« Promises, promises. | Main | Free P2P Software Ethics »

File Mania

A response to Marko’s thought provoking (if not directly related) final question…

Online file sharing has been a big deal for almost a decade, but as far as I can tell companies and performers benefit so much from making their goods digitally transferable that the loss of some of those goods due to illegal file sharing is worth it in the overall scheme. File it under loss of potential profit regularly accounted for. But maybe there’s something else companies stand to gain...

Pirates at the Gap
Take this example. I’ve had quite a few friends who put themselves through school working retail for the Gap. People regularly shoplift from Gap stores, and they go to great lengths to do it. A friend of mine who was an assistant manager once told me that women would waltz through the entryway of a store with a shopping bag lined in tinfoil, slide a stack of twenty or so tops off a display table, and slip past the RFID sensors undetected. This was a daily problem. Gutsy. Gap Inc. knows this is going to happen from time to time, and has to account for that theft in production and distribution. There is a certain amount of clothing the Gap knows it’s going to lose, and they try their best to deter it with Loss Prevention efforts, but at the end of the year their accounting department knows there’ll be some margin of loss.

Polly Pocket strikes again
But Gap clothing is a physically produced good. Not an idea or a reproducible file. Someone’s hands stitched the shirt that Polly pocketed, and it can’t be remade by a Xerox machine. A consumer can only have the benefit of that tee shirt by either buying it or stealing it. File sharing is intangible. It’s difficult to measure because it’s a loss of potential profit not a loss of inventory. It’s not as though someone actually dipped into the company coffers and yanked from executive pockets to get the latest copy of Pink’s I’m not Dead, they copied a file that they probably never would have purchased in the first place. They also did something else. They identified themselves as people who were interest in the company’s product and wanted to have it. They made themselves a measure, in some sense, of the number of people who are potential buyers but unwilling to spend money out of pocket for something they could get for free. This could either be taken as a form of theft on the part of the pirate, or a major snafu on the part of the recording industry that placed Pink’s CD at a price point of $15.99.

Think tank
Let’s think about this. According to People to People Net (p2pnet.net), “It’s estimated that somewhere between 40 million and 61 million people regularly download music in the US, and indisputably, by far the vast majority do so from the p2p networks...” Ok now let’s (very hypothetically) presume that some portion of those people actually pay for their p2p shared music at $1 a download. That’ll knock the estimate down to 35 million people. So if there are 35 million people out there not paying $15.99 for Pink’s smarty-pants album by walking into Sam Goody or ordering from Amazon, but still demanding the benefit of owning it, what have they done? They’ve let LaFace Records know that there are 35 million people out there who want Pink’s music, but don’t want to blow $15 big ones on it. Maybe those people existed before the market for music turned digital. That means all the potential sales record companies were losing before music turned digital was staggeringly high. (Ok, I’m not naïve enough to assume that there are really 35 million out there who were unwilling to buy Pink before. That number has clearly grown over the past 8 or so years).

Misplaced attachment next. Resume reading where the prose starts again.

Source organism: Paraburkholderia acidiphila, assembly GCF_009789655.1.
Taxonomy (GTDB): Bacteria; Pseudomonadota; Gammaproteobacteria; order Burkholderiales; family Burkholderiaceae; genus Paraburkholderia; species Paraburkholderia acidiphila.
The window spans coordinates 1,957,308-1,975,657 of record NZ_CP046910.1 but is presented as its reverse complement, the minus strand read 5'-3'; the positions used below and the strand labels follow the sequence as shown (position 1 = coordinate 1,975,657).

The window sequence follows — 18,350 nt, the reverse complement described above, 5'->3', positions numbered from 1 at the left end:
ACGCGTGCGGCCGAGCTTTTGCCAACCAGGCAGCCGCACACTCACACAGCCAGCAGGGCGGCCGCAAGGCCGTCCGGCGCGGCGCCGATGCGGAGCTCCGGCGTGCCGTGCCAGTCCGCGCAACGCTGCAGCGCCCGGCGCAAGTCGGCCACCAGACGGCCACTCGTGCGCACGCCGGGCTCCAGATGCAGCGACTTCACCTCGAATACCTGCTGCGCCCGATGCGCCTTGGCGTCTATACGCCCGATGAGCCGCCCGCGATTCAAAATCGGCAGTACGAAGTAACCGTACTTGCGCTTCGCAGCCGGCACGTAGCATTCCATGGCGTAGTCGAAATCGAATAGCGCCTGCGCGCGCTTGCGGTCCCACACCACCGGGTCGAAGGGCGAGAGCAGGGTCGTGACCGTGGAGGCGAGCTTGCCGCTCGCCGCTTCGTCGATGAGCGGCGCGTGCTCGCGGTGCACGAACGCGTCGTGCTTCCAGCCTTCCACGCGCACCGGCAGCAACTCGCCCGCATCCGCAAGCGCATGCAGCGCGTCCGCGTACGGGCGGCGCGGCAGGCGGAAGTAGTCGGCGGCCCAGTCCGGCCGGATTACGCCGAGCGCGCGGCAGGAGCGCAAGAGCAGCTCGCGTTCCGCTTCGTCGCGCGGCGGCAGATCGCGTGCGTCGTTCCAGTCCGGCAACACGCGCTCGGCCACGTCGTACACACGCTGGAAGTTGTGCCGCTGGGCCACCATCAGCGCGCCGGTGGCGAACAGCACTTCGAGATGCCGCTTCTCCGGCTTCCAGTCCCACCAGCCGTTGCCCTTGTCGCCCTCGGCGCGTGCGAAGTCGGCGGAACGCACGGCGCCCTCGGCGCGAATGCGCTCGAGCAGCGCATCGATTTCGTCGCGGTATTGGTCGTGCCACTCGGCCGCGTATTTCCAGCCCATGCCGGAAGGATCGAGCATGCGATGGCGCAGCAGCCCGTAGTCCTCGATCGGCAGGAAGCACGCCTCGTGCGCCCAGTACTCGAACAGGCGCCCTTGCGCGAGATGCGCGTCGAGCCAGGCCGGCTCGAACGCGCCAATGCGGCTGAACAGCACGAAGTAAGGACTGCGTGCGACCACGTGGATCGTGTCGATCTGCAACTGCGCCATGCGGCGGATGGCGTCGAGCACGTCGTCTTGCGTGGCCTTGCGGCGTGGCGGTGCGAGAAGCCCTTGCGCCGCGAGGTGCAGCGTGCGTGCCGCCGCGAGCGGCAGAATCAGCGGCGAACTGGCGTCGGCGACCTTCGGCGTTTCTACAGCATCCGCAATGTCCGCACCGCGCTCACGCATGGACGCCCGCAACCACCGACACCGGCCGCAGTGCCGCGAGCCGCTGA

The fact still remains that the market has changed, and free markets don’t lie. Record companies, and other companies that provide digitally reproducible goods are simply going to have to get smarter about their medium of sales from now on. Start providing a tangible, physical benefit to buying the reproducible item from the company. Use the downloading data you receive to boost sales in other departments. The smartest entrepreneurs are not the ones who play tug-o-war with buyers. File sharing has its benefits to corporations and artists, it's unfortunate that companies, artists and governments haven't invested enough energy in figuring out how the piracy phenomenon can benefit their individual causes. Seems silly to fight such a powerful movement.

What this has to do with hackers infiltrating the Swedish Government’s website and taking it offline for nearly 24 hours is beyond me, but it was good food for thought…


TrackBack URL for this entry:



How do you feel about the P2P softwares that are created for file swapping and are provided free of service?

Their creations started a way of sharing and transporting data that caused such an uproar from many of thes music producers and companies.

Many of the P2P software authors feel that they should not be held accountable for the actions of their users, as it's the users who "initiate in the illegal activity."

Do you feel that they should be held accountable?

Post a comment